Buddy Temple Wildlife Pathology & Diagnostic Laboratory
The mission of the Buddy Temple Wildlife Pathology & Diagnostic Laboratory is to advance the study of wildlife health. Buddy Temple chaired the Advisory Board of the CKWRI for 10 years and loved his long association with the CKWRI as a member of the board. He and his wife Ellen created an endowment for research in Texas native plants. Ellen remains dedicated to CKWRI and continuing their shared efforts to support conservation and land restoration through her sponsorship of the CKWRI’s East Texas Native Seed Project in honor of Buddy’s memory.
Development & Description
This facility allows Institute researchers to advance wildlife science by conducting studies that increase our understanding of body conditions, genetics, diseases, parasites, environmental contaminants, and natural toxins. Such research is necessary to provide the basis for effective management strategies.
Many wildlife research questions can only be answered by sampling tissues, investigating body condition through nutrient reserves, determining important dietary components, assessing prevalence of parasites, or occurrence of diseases. There are numerous morbidity and mortality factors that regulate wildlife populations, but very little is known about the impacts of wildlife disease, parasites, and environmental contaminants. Additionally, transmittable diseases between wildlife and humans are becoming a major public health concern and require sound research to understand how they are introduced and the links between wildlife and humans. The Temple Wildlife Pathology & Diagnostic Laboratory was designed to permit animal tissue research in an off-campus facility, thereby allowing scientists to expand their research efforts in areas that were not possible using existing laboratory facilities on campus.
The Temple Wildlife Pathology & Diagnostic Laboratory provides an environment for investigation of research that requires dissection or necropsies. The building includes two, self-contained laboratory rooms. One room is a Biosafety Level I lab, which provides space for investigations of animals and their tissues with no known biosafety hazards. The second room is limited-access laboratory that allows Biosafety Level II research, which permits investigation of parasites and diseases that can be harmful to humans.
The design of the facility allows for ease in cleaning, sterilization, and operation. Separate access, air flow, septic systems, and freezer storage allows the two laboratory rooms to function without cross-contamination of potential biological hazards. Two large walk-in freezers provide abundant storage capability of tissue and other biological samples. Each laboratory has necropsy tables that allow animals as large as white-tailed deer to be examined.
Research that uses data from other core Institute laboratories may be initiated in the Temple Wildlife Pathology & Diagnostic Laboratory. Research that extracts tissues, parasites, or food items from animals, or conducts necropsies to address parasite, contaminant, disease, or genetic research is conducted in this lab. The Institute has emerged as one of the leaders in identifying and responding to natural factors that harm wildlife in Texas. Past and current research has involved the effects of aflatoxin on birds and parasitic roundworms that infect the human brain. New discoveries about wildlife diseases, parasites, and toxins will help Institute researchers determine how to lessen their impact on wildlife populations. This in turn, will provide key information to local landowners and others working to sustain and enhance wildlife found on their property. Other studies to be conducted will focus on the effects of human-made pesticides and other environmental contaminants on behavior, reproduction, and survival of affected wildlife species. This information will continue to be essential to understanding complex environmental relationships.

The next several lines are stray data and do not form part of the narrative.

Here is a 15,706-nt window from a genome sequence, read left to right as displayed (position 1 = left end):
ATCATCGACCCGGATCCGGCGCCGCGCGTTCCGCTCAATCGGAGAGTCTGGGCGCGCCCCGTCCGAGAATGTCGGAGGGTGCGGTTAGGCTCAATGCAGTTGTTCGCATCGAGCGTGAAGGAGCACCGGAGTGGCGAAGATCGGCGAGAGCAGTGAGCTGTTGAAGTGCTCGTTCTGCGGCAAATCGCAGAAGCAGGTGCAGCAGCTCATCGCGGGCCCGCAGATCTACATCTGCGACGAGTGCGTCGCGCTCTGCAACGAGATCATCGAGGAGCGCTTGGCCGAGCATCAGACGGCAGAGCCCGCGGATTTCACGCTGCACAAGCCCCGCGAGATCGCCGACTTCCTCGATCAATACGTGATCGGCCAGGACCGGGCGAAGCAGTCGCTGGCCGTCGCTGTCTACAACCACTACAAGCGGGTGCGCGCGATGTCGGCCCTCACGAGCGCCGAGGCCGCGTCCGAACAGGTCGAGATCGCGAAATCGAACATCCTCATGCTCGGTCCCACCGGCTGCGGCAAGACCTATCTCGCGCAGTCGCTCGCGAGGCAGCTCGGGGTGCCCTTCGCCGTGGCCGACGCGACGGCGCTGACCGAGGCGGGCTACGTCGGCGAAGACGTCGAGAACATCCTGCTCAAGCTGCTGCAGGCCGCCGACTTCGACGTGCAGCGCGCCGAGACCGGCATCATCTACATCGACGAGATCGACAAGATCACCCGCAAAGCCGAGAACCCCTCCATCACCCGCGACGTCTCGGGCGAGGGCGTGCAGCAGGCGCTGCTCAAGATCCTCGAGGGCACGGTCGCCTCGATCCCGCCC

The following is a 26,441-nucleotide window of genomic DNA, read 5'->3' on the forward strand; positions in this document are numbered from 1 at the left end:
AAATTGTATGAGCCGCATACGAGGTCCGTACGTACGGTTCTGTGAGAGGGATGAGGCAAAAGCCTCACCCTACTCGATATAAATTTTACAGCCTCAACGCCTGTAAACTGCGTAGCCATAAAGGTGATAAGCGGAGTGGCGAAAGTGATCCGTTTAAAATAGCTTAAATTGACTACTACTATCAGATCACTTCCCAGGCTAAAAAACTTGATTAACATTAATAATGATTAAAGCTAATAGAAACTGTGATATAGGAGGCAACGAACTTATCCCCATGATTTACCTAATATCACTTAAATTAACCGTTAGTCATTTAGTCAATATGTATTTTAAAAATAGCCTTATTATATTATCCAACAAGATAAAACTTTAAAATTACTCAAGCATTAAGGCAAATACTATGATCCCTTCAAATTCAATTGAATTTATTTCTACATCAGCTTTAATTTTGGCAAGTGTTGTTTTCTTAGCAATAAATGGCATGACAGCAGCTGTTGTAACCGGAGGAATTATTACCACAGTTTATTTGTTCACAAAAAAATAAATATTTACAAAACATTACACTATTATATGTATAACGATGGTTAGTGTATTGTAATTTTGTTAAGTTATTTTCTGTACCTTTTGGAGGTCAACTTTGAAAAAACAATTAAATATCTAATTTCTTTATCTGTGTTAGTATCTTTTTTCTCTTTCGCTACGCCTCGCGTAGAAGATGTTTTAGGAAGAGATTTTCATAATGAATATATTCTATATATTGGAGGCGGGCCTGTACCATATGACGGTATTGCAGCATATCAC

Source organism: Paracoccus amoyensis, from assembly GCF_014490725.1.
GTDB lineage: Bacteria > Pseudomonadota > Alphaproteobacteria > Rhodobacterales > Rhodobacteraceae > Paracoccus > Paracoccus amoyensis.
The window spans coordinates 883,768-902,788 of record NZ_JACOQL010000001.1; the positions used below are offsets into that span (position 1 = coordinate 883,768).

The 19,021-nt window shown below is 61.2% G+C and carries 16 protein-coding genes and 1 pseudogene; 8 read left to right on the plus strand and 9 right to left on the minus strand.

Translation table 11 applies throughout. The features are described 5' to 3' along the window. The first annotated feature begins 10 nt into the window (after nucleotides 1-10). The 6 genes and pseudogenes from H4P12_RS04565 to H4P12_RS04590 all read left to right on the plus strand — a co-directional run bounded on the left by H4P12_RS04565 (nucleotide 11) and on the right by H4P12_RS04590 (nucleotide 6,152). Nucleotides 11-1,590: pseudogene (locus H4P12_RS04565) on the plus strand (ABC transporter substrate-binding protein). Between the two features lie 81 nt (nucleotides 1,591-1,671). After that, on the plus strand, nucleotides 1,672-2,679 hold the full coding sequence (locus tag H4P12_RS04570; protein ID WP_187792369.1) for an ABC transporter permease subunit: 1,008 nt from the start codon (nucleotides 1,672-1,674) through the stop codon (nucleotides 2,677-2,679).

Dr. Alan Fedynich has been instrumental in addressing key questions dealing with parasitic infections on resident and migratory bird populations. Dr. Scott Henke has investigated the effects of several zoonotic pathogens that are prevalent in south Texas wildlife populations. Dr. Bart Ballard has investigated nutrient reserve dynamics, molt intensity, and diet composition in several species of waterfowl to better understand resource use and species ecology.
Current Research Projects
- Energy costs for northern pintails wintering on the Texas Gulf Coast
- Nutrient reserve dynamics of redheads in the Laguna Madre of Texas
- Breeding propensity in western Gulf Coast mottled ducks
- Seasonal survival of female mottled ducks in Texas and Louisiana
- Biogeographic diversity of helminth communities in blue-winged teal
- Wading Birds:
- Diet composition of fledgling reddish egrets
- Survey of blood parasites of reddish egrets in the Laguna Madre
- Helminth community structure and pattern in a columbid community in south Texas
- Influence of habitat modification on the helminth community in scaled quail from western Texas
- Abomasal nematodes of white-tailed deer in south Texas
- Small Mammals:
- Helminth communities in raccoons from Duval County, Texas
- Nutrient Reserve Dynamics
- Diet Composition and Digestive Tract Dynamics
- Infectious and Noninfectious Diseases
- Population Genetics
- Minor Wildlife Surgeries